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A water rocket is a type of model rocket using water as its reaction mass. The pressure vessel (the engine of the rocket) is constructed from thin plastic or other non metallic materials (usually a used plastic soft drink bottle) weighing 1,500 grams or less. The water is forced out by compressed air. It is an example of Newton's third law of motion.

Drag Coefficient help

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Astrofox
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Drag Coefficient help

Post by Astrofox » Mon Sep 12, 2016 9:49 pm

So, as I return to my ventures in bottle rocketry, I must ask the question:

What are the drag coefficients of certain configurations of bottle rockets?

More specifically, what is the (estimated) drag coefficient of a bottle rocket built for backslider recovery? I need to know it so that I may be able to find the optimum amount of water for my rocket.

My bottle rocket is an extended backslider that has a 4-ft fluorescent light cover with the base of a (tiny) Easter Egg on top I cannot give much more info here, as it is a mostly secret project...

Oh, and it is a 2-liter rocket, that uses the top end of a bottle as the adapter to the FLC-tube. You would know, a basic backslider design.

And of course, I would love it if there was a table/spreadsheet/pdf/word-doc, that had a table of values and images to correspond to those values.

Thank You!



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anoymous
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Re: Drag Coefficient help

Post by anoymous » Mon Sep 19, 2016 5:46 am

I've searched for this , too. But i never found a good one.
I'm startingvto think the only way tofind the drag coefficient is by doing experiments


"Only two things are infinite, the universe and human stupidity, and I'm not sure about the former."
- Albert Einstein

Sorry for malconstructions in my sentences, I am Belgian. And I was never good at making easy sentences.

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China_WaterRocket
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Re: Drag Coefficient help

Post by China_WaterRocket » Thu Mar 02, 2017 1:37 am

More hands, less theory.


I come from China, do not understand English, your information I use the translation software to view. I like water rockets, technology is the same, I hope we can become friends.

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China_WaterRocket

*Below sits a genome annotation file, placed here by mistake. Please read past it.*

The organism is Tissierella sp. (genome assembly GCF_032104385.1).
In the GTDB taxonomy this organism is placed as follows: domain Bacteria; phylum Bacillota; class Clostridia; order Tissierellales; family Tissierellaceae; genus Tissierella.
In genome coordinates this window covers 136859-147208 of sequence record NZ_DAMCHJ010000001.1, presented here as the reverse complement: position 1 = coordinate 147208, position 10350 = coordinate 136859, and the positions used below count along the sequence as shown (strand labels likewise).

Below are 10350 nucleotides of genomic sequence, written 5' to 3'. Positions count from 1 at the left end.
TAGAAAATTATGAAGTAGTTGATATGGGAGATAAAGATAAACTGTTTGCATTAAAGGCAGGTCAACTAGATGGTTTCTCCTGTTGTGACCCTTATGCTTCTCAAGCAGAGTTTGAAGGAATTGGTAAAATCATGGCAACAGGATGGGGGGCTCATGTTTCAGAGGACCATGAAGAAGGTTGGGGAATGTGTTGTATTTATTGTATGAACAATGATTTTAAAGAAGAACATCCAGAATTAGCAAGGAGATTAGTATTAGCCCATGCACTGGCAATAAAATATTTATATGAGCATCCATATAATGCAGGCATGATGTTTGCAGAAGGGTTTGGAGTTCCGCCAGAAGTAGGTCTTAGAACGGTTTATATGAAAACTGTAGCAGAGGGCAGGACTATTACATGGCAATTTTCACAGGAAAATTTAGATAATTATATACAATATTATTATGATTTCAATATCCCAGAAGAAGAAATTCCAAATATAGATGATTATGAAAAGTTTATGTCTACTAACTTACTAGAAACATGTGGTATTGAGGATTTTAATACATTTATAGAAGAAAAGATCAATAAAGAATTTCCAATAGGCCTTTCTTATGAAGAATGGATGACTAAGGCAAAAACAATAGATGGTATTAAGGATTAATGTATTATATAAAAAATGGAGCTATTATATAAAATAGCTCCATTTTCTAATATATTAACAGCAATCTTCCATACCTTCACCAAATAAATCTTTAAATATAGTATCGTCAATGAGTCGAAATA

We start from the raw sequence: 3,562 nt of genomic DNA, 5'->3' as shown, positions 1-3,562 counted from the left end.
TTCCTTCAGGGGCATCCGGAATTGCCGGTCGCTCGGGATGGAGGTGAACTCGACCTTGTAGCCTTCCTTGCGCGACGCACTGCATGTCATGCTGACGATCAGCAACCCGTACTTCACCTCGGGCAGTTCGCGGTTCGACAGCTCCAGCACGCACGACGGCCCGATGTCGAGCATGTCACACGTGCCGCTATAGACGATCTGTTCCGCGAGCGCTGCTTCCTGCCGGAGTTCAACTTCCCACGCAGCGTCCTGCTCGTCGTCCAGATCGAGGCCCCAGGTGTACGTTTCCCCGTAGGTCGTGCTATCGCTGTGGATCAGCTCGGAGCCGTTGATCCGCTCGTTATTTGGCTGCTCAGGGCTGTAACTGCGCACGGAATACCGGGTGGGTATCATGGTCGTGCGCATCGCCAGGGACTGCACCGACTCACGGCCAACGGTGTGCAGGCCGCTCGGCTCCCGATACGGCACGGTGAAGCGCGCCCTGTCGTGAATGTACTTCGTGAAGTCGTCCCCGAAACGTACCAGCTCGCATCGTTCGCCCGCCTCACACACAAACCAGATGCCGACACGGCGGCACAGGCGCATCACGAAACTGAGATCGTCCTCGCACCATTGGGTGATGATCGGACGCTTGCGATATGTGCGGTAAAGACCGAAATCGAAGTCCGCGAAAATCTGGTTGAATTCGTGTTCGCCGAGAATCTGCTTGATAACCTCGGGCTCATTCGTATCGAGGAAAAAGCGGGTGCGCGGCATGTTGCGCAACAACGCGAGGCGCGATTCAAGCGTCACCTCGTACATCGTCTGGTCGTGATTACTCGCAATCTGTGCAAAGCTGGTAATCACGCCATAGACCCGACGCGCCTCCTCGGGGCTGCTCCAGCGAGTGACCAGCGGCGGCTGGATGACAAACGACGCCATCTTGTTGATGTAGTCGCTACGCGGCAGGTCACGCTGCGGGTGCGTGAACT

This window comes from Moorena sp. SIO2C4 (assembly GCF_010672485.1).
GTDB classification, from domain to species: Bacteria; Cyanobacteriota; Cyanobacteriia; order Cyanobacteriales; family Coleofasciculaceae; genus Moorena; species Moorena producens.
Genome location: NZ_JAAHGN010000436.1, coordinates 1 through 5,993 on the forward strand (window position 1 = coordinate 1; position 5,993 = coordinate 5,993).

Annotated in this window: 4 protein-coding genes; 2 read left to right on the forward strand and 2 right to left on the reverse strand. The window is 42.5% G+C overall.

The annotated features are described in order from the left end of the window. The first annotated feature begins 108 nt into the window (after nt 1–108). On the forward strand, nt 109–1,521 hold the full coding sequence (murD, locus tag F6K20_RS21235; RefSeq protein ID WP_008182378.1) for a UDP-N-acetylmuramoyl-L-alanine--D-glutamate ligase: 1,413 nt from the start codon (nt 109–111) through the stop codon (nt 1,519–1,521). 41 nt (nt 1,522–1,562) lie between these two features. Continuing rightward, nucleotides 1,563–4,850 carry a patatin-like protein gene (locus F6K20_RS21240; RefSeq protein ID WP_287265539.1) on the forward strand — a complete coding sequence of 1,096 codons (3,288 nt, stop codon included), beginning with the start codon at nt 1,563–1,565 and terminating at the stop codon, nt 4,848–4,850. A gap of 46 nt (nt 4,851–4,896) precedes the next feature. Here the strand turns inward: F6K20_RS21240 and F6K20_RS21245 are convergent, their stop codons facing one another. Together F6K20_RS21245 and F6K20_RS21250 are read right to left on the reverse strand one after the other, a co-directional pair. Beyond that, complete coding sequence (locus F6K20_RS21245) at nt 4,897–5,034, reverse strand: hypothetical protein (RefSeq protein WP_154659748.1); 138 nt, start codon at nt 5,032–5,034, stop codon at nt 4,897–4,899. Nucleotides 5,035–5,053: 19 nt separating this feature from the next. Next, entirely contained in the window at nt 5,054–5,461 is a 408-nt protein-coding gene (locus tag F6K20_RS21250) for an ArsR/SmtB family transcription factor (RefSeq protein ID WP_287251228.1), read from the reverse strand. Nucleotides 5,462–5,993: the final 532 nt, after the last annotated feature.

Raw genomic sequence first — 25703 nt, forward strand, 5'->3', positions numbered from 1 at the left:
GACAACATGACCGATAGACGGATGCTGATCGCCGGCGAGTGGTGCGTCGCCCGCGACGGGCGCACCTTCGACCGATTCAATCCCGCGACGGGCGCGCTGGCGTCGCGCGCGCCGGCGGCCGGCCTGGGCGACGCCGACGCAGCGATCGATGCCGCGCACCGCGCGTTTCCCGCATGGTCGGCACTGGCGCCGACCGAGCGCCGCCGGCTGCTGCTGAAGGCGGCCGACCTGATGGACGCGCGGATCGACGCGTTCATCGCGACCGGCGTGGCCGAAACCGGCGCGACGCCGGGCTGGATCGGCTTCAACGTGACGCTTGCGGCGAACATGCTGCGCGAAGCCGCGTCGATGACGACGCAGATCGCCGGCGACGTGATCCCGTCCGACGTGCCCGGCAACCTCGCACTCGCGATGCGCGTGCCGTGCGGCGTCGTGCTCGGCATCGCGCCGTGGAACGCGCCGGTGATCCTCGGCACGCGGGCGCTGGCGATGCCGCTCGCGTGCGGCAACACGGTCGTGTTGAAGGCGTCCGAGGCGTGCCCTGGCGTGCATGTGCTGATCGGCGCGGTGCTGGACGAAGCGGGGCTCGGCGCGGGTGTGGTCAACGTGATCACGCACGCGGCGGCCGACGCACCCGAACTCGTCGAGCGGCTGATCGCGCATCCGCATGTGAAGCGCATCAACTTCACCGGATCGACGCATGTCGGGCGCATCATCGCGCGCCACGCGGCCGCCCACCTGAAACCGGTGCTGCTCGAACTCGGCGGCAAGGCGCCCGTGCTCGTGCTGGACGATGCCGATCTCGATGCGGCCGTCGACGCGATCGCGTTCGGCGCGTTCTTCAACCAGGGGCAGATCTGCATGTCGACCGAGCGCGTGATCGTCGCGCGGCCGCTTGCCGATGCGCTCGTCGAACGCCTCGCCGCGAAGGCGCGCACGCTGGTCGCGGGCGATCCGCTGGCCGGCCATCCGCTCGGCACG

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Re: Drag Coefficient help

Post by China_WaterRocket » Thu Mar 02, 2017 1:37 am

More practice, less theory.


I come from China, do not understand English, your information I use the translation software to view. I like water rockets, technology is the same, I hope we can become friends.

bshot89
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Re: Drag Coefficient help

Post by bshot89 » Sat Mar 04, 2017 11:14 am




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anachronist
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Re: Drag Coefficient help

Post by anachronist » Fri Jun 09, 2017 10:55 am

Astrofox wrote:What are the drag coefficients of certain configurations of bottle rockets?

More specifically, what is the (estimated) drag coefficient of a bottle rocket built for backslider recovery? I need to know it so that I may be able to find the optimum amount of water for my rocket.
The only practical way to find drag coefficient is by experiment. Less practical, requiring a steep learning curve, is by using a computer fluid dynamics (CFD) simulation. There are some free ones available, like EasyCFD (which has a free trial), and the free version of simFlow, which requires the open-source CFD engine called OpenFoam.

Experimentally, if you have a good water rocket simulator, and you've instrumented your rocket to gather flight data, you can run a test flight of the rocket and then compare the flight profile to the simulator's results, and adjust the drag coefficient in the simulator until the flight profiles match. You could even do this with a peak altimeter, just adjust the drag coefficient until the peak altitude matches. If the simulator is reasonably good, the resulting drag coefficient will be close to the actual drag coefficient of your rocket.

http://www.seeds2lrn.com/rocketSoftware.html is a pretty good one, but I've written my own that accounts for a bit of additional physics.



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